If something else killed him, then why did the hospital bury him without letting his family be present, and why did doctors tell Ordoñez to self-quarantine for two weeks, he wondered.
Neighboring Honduras and El Salvador have taken strict measures to try to slow the virus’ spread. Honduras has about 2,000 confirmed infections and El Salvador has about 1,000. Costa Rica has more than 800.
Before a single case of coronavirus, President Nayib Bukele placed El Salvador in lockdown and has engaged in other moves that critics say are authoritarian.
A request for comment from Nicaraguan Vice President Rosario Murillo, the government’s spokeswoman and Ortega’s wife, was not answered.
But it appears the government is beginning to recognize what is coming.
At the end of April, the Health Ministry called a meeting of all the hospital directors and top-level health officials at ministry offices.
“They told them this is getting serious, that every hospital needs to prepare,” said Róger Pasquier, president of the Nicaraguan Anesthesiology Assn. “This call is very late. They didn’t take isolation measures, they haven’t protected health workers, there aren’t sufficient beds in any Managua hospital, nor any regional hospital.”
Pasquier added: “Contrary to what is shared officially, I know through my medical colleagues that we have a great number of people sick in Managua, Masaya, Matagalpa and Chinandega, where there is an outbreak that could be very dangerous.”
Many doctors fear speaking publicly, because of government retaliation. Pasquier said he was speaking freely “because I’m not being political — we just want to save lives in a dramatic moment for the world.”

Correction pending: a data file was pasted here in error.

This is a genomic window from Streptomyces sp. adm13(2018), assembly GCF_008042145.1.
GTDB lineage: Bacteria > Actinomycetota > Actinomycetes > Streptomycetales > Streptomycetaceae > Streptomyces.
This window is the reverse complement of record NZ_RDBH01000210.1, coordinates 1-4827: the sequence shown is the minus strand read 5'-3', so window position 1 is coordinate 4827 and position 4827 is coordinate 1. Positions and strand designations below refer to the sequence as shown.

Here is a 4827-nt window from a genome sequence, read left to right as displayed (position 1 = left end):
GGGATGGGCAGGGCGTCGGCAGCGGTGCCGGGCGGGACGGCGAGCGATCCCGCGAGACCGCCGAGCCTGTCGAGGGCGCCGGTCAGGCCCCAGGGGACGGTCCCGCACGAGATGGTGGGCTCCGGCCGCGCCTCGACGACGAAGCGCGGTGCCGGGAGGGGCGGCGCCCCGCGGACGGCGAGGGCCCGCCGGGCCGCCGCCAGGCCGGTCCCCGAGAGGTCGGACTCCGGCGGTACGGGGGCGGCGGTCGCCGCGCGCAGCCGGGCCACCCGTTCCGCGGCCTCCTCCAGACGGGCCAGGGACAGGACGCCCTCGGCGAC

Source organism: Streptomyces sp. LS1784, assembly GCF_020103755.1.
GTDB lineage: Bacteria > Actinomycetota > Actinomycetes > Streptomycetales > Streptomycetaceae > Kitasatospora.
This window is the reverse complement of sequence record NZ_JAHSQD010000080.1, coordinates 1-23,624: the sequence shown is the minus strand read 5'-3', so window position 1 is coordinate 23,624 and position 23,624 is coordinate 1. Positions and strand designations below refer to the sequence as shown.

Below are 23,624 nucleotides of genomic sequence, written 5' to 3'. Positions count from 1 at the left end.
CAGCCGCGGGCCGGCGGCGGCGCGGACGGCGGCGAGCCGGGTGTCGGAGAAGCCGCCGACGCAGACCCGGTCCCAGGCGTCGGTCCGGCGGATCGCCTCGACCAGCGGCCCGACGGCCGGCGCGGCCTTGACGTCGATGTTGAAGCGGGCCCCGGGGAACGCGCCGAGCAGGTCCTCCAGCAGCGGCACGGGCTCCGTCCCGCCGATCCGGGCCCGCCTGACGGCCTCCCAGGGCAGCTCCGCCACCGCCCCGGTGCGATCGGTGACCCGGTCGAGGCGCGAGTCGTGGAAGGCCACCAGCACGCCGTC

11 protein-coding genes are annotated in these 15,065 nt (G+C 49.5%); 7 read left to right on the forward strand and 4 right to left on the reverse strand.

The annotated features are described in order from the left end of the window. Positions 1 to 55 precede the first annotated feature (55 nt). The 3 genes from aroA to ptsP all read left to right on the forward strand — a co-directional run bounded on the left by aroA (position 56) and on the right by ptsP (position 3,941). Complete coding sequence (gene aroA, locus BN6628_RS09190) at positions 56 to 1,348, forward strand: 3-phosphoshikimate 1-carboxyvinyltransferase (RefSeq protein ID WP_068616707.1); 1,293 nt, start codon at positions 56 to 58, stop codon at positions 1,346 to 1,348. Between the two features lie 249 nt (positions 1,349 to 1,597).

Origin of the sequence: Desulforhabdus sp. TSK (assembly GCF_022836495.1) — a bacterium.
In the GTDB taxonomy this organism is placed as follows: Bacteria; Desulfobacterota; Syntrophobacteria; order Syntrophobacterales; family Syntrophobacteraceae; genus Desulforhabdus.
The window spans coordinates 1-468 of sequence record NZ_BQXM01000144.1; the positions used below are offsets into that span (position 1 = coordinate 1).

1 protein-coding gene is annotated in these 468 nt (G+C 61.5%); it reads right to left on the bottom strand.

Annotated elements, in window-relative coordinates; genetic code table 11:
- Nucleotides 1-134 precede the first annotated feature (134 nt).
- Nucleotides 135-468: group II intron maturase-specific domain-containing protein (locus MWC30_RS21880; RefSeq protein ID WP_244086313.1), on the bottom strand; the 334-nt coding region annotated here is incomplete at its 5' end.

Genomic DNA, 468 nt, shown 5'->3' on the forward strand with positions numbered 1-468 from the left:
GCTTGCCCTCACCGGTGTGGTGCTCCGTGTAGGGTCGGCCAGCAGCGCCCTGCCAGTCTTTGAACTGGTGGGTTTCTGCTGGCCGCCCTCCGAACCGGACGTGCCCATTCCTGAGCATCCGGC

A doctor at another hospital for the National Police in Managua said 18 patients there had suspected COVID-19 infections. None had been tested, but were diagnosed based on symptoms and lung X-rays, said the doctor who requested anonymity because she was not authorized to speak.
José Antonio Vásquez, president of the Nicaraguan Medical Unit, an organization of doctors that formed after the protests of April 2018, said the group had identified 42 doctors, nurses and technicians who have suspected infections.
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In Chinandega, fear has deepened in recent days, a combination of more frequent sightings of the white-suited men in pickups and recent deaths of a couple of well-known local figures. The area has sea connections to El Salvador and a corridor for truck cargo with Honduras. Local officials have said nothing.
The local doctor said it appeared as though from Friday to Monday more than half of the city’s formal businesses had closed. Doctors, nurses and technicians at the public hospital have been infected because of a lack of protective equipment and early recognition.
“If we manage to survive this, it’s because God is great,” the doctor said. “There’s no other explanation.”
“There’s a lot of nervousness here,” said university student Pablo Antonio Alvarado. “They say we’re the epicenter of the pandemic, like Wuhan in China.”
He described the white-suited men riding with coffins in pickups as looking like “astronauts.” The Chinandega doctor said they were hospital orderlies given the task of quickly disposing of the dead.
Ordoñez was left with more questions than answers about his father’s death. “The doctor told me [the coronavirus] was dangerous” while at the same time insisting that his father didn’t have it, he said.
“I didn’t bury him. They buried him,” Ordoñez said. “And before, they had buried others, at dawn, because beside him there were seven or eight more graves.”